now mount the vise and indicate Very close, then pour in some low melting alloy , like Cerrocast,Cerro Safe, Cerralloy. when the melt protrudes above the slot, slap a parrallel down on it, forcing the melt upinto the vise keyways, and chilling it. You now have a permanent set of keys, that accurately set the vise to plumb EVEN if the keyways do not match !. If you remove the vise, the keys can go with it for other tooling allignment like a rotary table. Just keep track of which key is which . The Cerro Alloy is hard and it really works guys.
If you remove a vise and the mounting hole is exposed during another operation, take an old Christmas candle ,and jam it down the opening and cut it off even with the subplate . this seals it from chips, but is easily dug out and it lubes the screw when you replace the vise.



Mill Vise Caddy

 

Here is a nifty accessory to save humping that heavy vise on and off the mill table:

 

It's so nicely made, isn't it? You clamp the vice jaws onto the thing and you can lift the vise off and swing it out of the way. It almost seems to me like something slightly more general would let you keep a bunch of vises, rotary tables, and other goodies on a shelf behind the mill and bring them on and off as needed. You can by one already made from SPI (via MSC or other dealer) which calls the product a "Mill Vise Caddy." Cost, $339.

The magnetic chip shield is also handy, and could be easily made.


A spindle coolant collar is a very handy thing indeed. Firstly, it provides a convenient way for the coolant nozzles to track the activity of the mill in a more elegant and permanent way than the magnetic versions that are available. This ensures that once the nozzles are lined up properly, they'll do the right thing wherever the spindle wanders. Second, there are numerous reports that the darned things can also help cool down your spindle bearings, which seems like a darned thoughtful thing to be doing as well to me. I figure making one of these will be an ideal CNC project once I get my IH Mill converted over to CNC.

Meanwhile, I have started an Idea Notebook with pictures of a number of different coolant systems along these lines.

The Widgitmaster's Coolant Collar...

 

 


QCTP Indicator

Holder

Someday in the not too distant future I plan to give my lathe a tune up. I want to check spindle runout, adjust the preload on the spindle bearings, check the headstock and tailstock alignments, and generally give it a little TLC. I want it running as accurately as possible before I tackle making the end blocks to hold the ballscrews when I convert the lathe over to ballscrews. Angular contact bearings need some pretty close tolerances for installation. I'll also be turning the ends of the ballscrews, so it pays to have it all shipshape.

One of the things that I've been seeing for a long time and thinking I need to build is a QCTP holder with an indicator in it. I recently saw another one and thought I'd do a little roundup article here so I've got the details all in one place. One of these will be handy for the lathe tuneup as well as for indicating in the 4-jaw chuck.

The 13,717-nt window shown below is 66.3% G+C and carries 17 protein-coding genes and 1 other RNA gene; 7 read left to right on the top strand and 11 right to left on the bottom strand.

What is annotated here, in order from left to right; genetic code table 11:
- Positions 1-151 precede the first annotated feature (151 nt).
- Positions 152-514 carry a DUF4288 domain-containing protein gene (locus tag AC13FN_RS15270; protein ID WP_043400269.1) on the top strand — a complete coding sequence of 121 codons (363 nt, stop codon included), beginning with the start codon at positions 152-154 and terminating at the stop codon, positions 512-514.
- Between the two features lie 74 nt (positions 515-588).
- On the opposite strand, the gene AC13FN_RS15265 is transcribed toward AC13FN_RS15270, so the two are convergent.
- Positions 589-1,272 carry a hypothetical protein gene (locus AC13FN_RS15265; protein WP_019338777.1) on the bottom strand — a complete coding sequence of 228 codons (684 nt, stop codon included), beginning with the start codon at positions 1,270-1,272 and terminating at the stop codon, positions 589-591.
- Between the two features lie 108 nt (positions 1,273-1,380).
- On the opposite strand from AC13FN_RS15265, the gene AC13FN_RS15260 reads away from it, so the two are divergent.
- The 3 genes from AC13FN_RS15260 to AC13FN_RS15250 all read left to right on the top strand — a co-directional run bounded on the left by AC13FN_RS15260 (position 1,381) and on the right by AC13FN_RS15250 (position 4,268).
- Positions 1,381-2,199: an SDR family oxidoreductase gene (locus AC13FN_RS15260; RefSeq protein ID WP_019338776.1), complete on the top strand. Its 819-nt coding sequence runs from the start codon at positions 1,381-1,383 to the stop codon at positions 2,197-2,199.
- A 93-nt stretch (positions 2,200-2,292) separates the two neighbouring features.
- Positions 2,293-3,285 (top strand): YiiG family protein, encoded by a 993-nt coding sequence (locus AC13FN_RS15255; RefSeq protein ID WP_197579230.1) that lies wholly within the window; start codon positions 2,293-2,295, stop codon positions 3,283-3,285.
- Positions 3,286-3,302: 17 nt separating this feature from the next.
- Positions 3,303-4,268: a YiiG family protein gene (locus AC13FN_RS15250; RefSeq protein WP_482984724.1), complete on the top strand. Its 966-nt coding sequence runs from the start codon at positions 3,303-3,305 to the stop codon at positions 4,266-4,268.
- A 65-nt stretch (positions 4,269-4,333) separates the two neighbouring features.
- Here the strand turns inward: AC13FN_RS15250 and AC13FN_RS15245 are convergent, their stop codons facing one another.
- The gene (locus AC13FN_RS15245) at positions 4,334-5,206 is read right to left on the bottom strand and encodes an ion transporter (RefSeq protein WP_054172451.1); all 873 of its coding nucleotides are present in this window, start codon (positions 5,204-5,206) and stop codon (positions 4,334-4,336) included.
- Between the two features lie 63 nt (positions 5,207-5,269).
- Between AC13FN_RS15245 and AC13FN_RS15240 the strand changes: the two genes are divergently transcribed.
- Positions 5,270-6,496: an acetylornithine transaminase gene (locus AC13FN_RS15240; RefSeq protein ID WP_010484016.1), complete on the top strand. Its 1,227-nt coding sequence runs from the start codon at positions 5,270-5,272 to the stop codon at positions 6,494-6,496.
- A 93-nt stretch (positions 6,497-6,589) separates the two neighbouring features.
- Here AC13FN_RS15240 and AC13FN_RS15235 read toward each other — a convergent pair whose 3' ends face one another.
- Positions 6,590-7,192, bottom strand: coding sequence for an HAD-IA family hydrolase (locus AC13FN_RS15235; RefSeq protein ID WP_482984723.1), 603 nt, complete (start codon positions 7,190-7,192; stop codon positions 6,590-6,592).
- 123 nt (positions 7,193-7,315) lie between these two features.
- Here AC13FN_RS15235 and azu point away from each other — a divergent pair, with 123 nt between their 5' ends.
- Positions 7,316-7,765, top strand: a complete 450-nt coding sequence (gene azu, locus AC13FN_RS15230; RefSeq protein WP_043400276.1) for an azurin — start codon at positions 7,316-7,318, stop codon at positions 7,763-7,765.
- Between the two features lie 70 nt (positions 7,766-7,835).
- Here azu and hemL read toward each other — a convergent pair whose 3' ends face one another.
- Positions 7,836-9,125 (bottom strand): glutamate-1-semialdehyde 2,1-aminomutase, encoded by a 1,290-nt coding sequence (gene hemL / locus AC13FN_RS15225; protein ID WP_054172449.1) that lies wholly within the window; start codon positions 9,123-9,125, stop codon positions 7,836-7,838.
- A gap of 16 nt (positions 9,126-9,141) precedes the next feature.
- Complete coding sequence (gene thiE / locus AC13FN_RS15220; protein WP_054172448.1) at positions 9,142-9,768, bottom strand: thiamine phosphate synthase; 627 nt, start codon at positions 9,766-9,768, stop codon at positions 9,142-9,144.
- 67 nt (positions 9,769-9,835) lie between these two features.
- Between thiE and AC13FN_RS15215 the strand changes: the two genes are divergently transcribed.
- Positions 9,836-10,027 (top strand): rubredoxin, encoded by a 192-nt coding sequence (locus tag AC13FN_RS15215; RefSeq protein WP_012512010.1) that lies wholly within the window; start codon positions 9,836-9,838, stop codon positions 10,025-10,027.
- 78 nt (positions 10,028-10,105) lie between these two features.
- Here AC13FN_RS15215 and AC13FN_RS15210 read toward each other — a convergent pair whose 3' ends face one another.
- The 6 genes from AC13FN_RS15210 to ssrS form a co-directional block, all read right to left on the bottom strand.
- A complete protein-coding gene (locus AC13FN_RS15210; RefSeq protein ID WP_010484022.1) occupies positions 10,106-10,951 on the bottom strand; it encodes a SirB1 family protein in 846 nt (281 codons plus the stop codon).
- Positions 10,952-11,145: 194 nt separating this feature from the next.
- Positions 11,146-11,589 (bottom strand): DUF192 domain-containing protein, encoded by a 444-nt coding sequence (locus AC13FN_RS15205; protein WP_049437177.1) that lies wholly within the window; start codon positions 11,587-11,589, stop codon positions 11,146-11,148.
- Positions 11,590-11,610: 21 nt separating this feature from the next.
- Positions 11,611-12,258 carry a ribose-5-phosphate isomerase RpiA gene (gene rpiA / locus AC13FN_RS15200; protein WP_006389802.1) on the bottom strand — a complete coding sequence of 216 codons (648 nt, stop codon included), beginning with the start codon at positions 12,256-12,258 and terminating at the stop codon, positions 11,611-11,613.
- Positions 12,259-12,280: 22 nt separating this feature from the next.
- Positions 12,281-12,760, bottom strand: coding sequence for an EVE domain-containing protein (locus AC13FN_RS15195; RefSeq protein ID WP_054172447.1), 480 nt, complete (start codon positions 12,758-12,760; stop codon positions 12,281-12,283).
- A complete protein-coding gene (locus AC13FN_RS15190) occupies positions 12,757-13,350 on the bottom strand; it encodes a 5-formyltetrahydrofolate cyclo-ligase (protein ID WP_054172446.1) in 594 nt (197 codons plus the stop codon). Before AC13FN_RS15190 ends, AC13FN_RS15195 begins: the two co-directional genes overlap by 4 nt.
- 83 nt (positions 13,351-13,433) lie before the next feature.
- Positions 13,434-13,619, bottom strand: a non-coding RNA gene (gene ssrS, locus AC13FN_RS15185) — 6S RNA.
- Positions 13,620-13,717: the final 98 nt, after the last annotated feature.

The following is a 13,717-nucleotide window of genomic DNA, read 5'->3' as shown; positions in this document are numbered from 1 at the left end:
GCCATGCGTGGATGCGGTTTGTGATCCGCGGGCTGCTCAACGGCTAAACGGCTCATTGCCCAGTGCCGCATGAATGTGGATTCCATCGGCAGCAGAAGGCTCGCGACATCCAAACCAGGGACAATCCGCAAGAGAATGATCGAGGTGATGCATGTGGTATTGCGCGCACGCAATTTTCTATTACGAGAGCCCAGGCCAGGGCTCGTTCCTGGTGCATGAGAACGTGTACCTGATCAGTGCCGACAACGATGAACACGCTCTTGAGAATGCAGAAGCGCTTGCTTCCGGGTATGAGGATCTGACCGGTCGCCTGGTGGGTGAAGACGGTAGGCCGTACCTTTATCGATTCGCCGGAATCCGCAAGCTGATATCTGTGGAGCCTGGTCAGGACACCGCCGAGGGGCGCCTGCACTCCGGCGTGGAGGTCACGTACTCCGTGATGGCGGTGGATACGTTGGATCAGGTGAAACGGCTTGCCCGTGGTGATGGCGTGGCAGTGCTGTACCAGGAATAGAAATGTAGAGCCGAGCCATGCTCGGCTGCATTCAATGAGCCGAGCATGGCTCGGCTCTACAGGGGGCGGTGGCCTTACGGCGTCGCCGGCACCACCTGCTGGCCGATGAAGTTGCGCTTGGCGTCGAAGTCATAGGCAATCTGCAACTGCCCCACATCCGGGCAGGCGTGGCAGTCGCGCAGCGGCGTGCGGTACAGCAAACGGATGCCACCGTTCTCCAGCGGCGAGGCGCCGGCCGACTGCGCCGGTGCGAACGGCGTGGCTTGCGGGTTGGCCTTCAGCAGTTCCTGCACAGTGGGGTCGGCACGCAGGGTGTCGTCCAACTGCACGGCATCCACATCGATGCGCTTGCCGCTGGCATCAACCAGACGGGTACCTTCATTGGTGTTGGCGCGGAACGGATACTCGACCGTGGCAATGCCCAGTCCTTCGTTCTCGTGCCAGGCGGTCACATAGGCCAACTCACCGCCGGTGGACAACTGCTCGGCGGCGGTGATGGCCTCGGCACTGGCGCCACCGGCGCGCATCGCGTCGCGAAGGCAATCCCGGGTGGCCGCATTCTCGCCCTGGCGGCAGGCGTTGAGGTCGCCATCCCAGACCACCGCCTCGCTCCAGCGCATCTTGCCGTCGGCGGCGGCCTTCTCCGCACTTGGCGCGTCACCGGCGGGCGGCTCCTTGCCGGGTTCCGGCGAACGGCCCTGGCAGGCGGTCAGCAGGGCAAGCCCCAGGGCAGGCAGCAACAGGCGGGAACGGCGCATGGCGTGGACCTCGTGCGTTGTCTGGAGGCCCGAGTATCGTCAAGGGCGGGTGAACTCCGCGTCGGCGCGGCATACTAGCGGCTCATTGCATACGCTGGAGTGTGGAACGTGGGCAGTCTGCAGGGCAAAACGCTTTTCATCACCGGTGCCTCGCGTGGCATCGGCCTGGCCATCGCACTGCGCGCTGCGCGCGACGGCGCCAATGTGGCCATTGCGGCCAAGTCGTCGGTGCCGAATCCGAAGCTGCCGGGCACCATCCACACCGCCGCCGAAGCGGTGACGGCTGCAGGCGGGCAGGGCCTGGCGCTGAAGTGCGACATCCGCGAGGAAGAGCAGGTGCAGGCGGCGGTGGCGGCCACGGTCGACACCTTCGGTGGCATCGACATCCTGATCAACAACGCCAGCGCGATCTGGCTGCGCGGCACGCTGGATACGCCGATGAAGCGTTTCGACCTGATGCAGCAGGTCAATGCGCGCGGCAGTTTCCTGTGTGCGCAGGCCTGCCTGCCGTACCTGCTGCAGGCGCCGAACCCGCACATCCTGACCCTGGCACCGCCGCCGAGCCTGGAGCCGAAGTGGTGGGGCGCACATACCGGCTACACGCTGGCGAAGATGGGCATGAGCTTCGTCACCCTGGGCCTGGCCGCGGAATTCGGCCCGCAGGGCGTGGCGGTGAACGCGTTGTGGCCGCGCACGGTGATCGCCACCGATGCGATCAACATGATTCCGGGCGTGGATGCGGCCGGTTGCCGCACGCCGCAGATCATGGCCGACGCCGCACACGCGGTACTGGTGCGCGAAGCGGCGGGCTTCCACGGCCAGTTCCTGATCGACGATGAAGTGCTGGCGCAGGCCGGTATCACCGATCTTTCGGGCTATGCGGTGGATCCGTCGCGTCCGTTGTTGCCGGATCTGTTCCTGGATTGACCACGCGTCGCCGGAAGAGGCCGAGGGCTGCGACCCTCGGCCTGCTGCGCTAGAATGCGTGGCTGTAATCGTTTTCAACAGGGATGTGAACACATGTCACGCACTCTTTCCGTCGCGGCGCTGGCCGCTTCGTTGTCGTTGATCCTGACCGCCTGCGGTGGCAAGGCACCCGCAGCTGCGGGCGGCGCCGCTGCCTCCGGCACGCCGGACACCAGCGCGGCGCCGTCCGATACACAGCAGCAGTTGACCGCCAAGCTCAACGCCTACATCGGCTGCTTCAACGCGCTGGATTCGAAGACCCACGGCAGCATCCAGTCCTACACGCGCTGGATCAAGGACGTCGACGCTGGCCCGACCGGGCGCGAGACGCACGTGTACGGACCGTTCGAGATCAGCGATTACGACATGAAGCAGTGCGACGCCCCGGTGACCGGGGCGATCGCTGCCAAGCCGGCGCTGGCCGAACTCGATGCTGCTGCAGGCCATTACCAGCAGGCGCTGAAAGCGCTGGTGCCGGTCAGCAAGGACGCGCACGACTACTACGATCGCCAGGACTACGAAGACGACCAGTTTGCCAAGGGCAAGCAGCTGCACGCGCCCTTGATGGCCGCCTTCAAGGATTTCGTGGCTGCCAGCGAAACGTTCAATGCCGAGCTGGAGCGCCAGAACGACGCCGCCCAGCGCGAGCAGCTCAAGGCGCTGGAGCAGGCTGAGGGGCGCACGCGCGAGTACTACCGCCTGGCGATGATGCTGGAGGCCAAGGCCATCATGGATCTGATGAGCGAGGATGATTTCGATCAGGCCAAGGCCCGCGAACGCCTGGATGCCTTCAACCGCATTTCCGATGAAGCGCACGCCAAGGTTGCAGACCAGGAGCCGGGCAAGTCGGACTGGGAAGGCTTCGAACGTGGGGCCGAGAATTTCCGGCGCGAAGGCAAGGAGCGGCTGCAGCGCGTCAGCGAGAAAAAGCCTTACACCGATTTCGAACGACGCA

Needs no Dovetail Cutter

If you don't have a dovetail cutter for making QCTP holders (I made one, it isn't hard!), you might consider this fellow's approach of just doing it by milling the dovetails as separate parts:

The QCTP Indicator Holder...

Using a Tilting Vise Fixture to Mill the Dovetails...

The Components. Note How the Dovetails Are Bolted to the Holder...

"Flapper" For Irregular Shapes

Marv Klotz gave us the "Flapper" design for dialing in irregular shapes or square stock in the 4-jaw:

This one just uses a magnet to attach itself...

JTiers Approach to Irregular Shapes

5Bears Indicator Holder

5Bears (the Swede) modified an unused QCTP (looks like a knurler) for this purpose:

CNCCookbook "Instant" Indicator Holder

As I was writing this, I was staring at an indicator holder that fits onto a height gage I got off eBay. These replace the carbide scriber and can be used to increase sensitivity and accuracy of the height gage. eBay seller discount_machine (I think that's Shars) has them for $8.95:

If you want one (I ordered a second after seeing how useful they can be), do an eBay search for "HEIGHT GAGE INDICATOR". They only have them on "Buy it now" in their store, so you may have to look carefully.

I took this little gadget together with the QCTP knurler holder (everyone has one and they aren't that hot if you get a scissors knurler, so its great to reuse it) and put them together to get this:

It wouldn't take much to rework the mounting bar so it was just like 5-Bears holder.

 


Lathe Spindle Spider

You normally see spindle spiders done up with 4 set screws, but I really liked this this gorgeous spindle bar support system I found on the Chaski board:

The different sized bushings are held in the spindle by the friction of their o-rings. Personally, I'd like a little more positive locking action, but the basic style is very nice and a good idea to prevent the bar whipping as it spins. I've got to add this to my project wish list.


Web Cam on the Mill and Lathe

Plus Laser Cross Hairs

S_J_H built this gorgeous housing for a $30 Logitech web cam and posted it on HSM:

The finished camera inserted in an R8 collet on the mill...